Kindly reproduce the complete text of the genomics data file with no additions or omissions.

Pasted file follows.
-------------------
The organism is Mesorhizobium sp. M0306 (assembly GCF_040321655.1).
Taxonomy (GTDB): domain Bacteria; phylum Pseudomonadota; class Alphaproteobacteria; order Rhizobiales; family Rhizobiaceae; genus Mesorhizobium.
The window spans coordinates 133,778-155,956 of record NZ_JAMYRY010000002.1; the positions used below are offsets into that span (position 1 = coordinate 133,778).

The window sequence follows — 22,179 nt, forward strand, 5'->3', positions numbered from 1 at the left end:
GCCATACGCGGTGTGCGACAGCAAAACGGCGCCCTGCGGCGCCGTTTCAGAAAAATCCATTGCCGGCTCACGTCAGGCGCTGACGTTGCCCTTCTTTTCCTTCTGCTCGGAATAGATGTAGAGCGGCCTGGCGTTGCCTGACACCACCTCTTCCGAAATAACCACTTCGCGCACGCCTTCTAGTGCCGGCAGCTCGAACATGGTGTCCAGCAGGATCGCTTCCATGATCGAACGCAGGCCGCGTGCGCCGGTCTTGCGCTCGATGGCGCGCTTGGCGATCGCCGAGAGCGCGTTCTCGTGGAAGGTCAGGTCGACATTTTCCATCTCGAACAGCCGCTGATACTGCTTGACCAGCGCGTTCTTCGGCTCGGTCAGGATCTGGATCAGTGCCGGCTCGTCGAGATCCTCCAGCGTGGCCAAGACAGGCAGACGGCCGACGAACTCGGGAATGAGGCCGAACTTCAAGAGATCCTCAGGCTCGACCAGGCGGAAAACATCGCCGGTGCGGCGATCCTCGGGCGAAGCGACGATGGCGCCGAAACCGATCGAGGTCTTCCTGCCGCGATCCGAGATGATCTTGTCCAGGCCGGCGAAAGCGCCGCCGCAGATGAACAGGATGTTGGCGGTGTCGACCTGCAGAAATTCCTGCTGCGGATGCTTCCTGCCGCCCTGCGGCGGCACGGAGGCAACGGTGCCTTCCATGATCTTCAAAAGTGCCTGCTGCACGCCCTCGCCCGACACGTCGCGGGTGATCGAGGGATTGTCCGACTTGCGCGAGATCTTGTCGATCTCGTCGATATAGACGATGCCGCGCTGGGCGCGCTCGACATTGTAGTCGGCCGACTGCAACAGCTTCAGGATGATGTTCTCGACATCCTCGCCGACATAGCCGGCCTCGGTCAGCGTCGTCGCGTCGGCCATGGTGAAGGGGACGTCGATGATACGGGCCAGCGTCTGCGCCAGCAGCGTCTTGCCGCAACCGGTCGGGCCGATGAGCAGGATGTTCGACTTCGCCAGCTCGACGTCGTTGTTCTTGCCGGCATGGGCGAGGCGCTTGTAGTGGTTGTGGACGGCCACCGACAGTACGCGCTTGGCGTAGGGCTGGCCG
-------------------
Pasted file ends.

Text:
The organism is Mesorhizobium sp. M0306 (assembly GCF_040321655.1).
Taxonomy (GTDB): domain Bacteria; phylum Pseudomonadota; class Alphaproteobacteria; order Rhizobiales; family Rhizobiaceae; genus Mesorhizobium.
The window spans coordinates 133,778-155,956 of record NZ_JAMYRY010000002.1; the positions used below are offsets into that span (position 1 = coordinate 133,778).

The window sequence follows — 22,179 nt, forward strand, 5'->3', positions numbered from 1 at the left end:
GCCATACGCGGTGTGCGACAGCAAAACGGCGCCCTGCGGCGCCGTTTCAGAAAAATCCATTGCCGGCTCACGTCAGGCGCTGACGTTGCCCTTCTTTTCCTTCTGCTCGGAATAGATGTAGAGCGGCCTGGCGTTGCCTGACACCACCTCTTCCGAAATAACCACTTCGCGCACGCCTTCTAGTGCCGGCAGCTCGAACATGGTGTCCAGCAGGATCGCTTCCATGATCGAACGCAGGCCGCGTGCGCCGGTCTTGCGCTCGATGGCGCGCTTGGCGATCGCCGAGAGCGCGTTCTCGTGGAAGGTCAGGTCGACATTTTCCATCTCGAACAGCCGCTGATACTGCTTGACCAGCGCGTTCTTCGGCTCGGTCAGGATCTGGATCAGTGCCGGCTCGTCGAGATCCTCCAGCGTGGCCAAGACAGGCAGACGGCCGACGAACTCGGGAATGAGGCCGAACTTCAAGAGATCCTCAGGCTCGACCAGGCGGAAAACATCGCCGGTGCGGCGATCCTCGGGCGAAGCGACGATGGCGCCGAAACCGATCGAGGTCTTCCTGCCGCGATCCGAGATGATCTTGTCCAGGCCGGCGAAAGCGCCGCCGCAGATGAACAGGATGTTGGCGGTGTCGACCTGCAGAAATTCCTGCTGCGGATGCTTCCTGCCGCCCTGCGGCGGCACGGAGGCAACGGTGCCTTCCATGATCTTCAAAAGTGCCTGCTGCACGCCCTCGCCCGACACGTCGCGGGTGATCGAGGGATTGTCCGACTTGCGCGAGATCTTGTCGATCTCGTCGATATAGACGATGCCGCGCTGGGCGCGCTCGACATTGTAGTCGGCCGACTGCAACAGCTTCAGGATGATGTTCTCGACATCCTCGCCGACATAGCCGGCCTCGGTCAGCGTCGTCGCGTCGGCCATGGTGAAGGGGACGTCGATGATACGGGCCAGCGTCTGCGCCAGCAGCGTCTTGCCGCAACCGGTCGGGCCGATGAGCAGGATGTTCGACTTCGCCAGCTCGACGTCGTTGTTCTTGCCGGCATGGGCGAGGCGCTTGTAGTGGTTGTGGACGGCCACCGACAGTACGCGCTTGGCGTAGGGCTGGCCG